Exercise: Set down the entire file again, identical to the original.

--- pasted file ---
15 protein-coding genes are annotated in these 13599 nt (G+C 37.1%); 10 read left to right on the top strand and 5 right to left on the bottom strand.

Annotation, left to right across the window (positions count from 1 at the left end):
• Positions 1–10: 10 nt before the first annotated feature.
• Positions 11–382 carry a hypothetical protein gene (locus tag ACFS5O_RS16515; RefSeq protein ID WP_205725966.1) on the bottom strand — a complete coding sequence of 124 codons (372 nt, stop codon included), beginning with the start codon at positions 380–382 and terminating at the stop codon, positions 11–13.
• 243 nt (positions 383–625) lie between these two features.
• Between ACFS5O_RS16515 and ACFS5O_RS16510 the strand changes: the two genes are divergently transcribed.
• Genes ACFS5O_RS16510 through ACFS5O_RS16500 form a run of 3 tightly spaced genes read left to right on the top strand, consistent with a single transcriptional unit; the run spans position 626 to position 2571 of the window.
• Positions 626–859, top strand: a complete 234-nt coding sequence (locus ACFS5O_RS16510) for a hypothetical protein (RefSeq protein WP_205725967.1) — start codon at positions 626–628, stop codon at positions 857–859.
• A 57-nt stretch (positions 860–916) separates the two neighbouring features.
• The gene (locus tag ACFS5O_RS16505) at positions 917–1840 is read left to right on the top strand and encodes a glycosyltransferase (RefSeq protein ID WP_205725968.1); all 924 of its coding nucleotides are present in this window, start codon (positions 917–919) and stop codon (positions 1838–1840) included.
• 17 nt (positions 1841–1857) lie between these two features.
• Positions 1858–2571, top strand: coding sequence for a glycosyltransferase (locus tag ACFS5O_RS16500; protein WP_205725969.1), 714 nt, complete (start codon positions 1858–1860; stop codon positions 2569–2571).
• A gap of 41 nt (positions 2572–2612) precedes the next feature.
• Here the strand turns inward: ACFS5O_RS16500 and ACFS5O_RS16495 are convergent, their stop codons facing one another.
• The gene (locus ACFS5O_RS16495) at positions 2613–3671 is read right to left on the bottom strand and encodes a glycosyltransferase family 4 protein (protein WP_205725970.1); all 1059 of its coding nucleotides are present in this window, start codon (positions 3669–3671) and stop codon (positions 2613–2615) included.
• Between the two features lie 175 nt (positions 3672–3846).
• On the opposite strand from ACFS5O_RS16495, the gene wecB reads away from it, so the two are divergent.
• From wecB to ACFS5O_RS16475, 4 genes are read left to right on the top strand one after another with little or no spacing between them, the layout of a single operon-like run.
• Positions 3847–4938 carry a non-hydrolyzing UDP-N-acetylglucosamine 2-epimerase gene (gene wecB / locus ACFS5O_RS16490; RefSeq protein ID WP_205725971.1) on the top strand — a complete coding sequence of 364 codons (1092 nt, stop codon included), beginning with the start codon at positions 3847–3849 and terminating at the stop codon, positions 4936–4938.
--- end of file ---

15 protein-coding genes are annotated in these 13599 nt (G+C 37.1%); 10 read left to right on the top strand and 5 right to left on the bottom strand.

Annotation, left to right across the window (positions count from 1 at the left end):
• Positions 1–10: 10 nt before the first annotated feature.
• Positions 11–382 carry a hypothetical protein gene (locus tag ACFS5O_RS16515; RefSeq protein ID WP_205725966.1) on the bottom strand — a complete coding sequence of 124 codons (372 nt, stop codon included), beginning with the start codon at positions 380–382 and terminating at the stop codon, positions 11–13.
• 243 nt (positions 383–625) lie between these two features.
• Between ACFS5O_RS16515 and ACFS5O_RS16510 the strand changes: the two genes are divergently transcribed.
• Genes ACFS5O_RS16510 through ACFS5O_RS16500 form a run of 3 tightly spaced genes read left to right on the top strand, consistent with a single transcriptional unit; the run spans position 626 to position 2571 of the window.
• Positions 626–859, top strand: a complete 234-nt coding sequence (locus ACFS5O_RS16510) for a hypothetical protein (RefSeq protein WP_205725967.1) — start codon at positions 626–628, stop codon at positions 857–859.
• A 57-nt stretch (positions 860–916) separates the two neighbouring features.
• The gene (locus tag ACFS5O_RS16505) at positions 917–1840 is read left to right on the top strand and encodes a glycosyltransferase (RefSeq protein ID WP_205725968.1); all 924 of its coding nucleotides are present in this window, start codon (positions 917–919) and stop codon (positions 1838–1840) included.
• 17 nt (positions 1841–1857) lie between these two features.
• Positions 1858–2571, top strand: coding sequence for a glycosyltransferase (locus tag ACFS5O_RS16500; protein WP_205725969.1), 714 nt, complete (start codon positions 1858–1860; stop codon positions 2569–2571).
• A gap of 41 nt (positions 2572–2612) precedes the next feature.
• Here the strand turns inward: ACFS5O_RS16500 and ACFS5O_RS16495 are convergent, their stop codons facing one another.
• The gene (locus ACFS5O_RS16495) at positions 2613–3671 is read right to left on the bottom strand and encodes a glycosyltransferase family 4 protein (protein WP_205725970.1); all 1059 of its coding nucleotides are present in this window, start codon (positions 3669–3671) and stop codon (positions 2613–2615) included.
• Between the two features lie 175 nt (positions 3672–3846).
• On the opposite strand from ACFS5O_RS16495, the gene wecB reads away from it, so the two are divergent.
• From wecB to ACFS5O_RS16475, 4 genes are read left to right on the top strand one after another with little or no spacing between them, the layout of a single operon-like run.
• Positions 3847–4938 carry a non-hydrolyzing UDP-N-acetylglucosamine 2-epimerase gene (gene wecB / locus ACFS5O_RS16490; RefSeq protein ID WP_205725971.1) on the top strand — a complete coding sequence of 364 codons (1092 nt, stop codon included), beginning with the start codon at positions 3847–3849 and terminating at the stop codon, positions 4936–4938.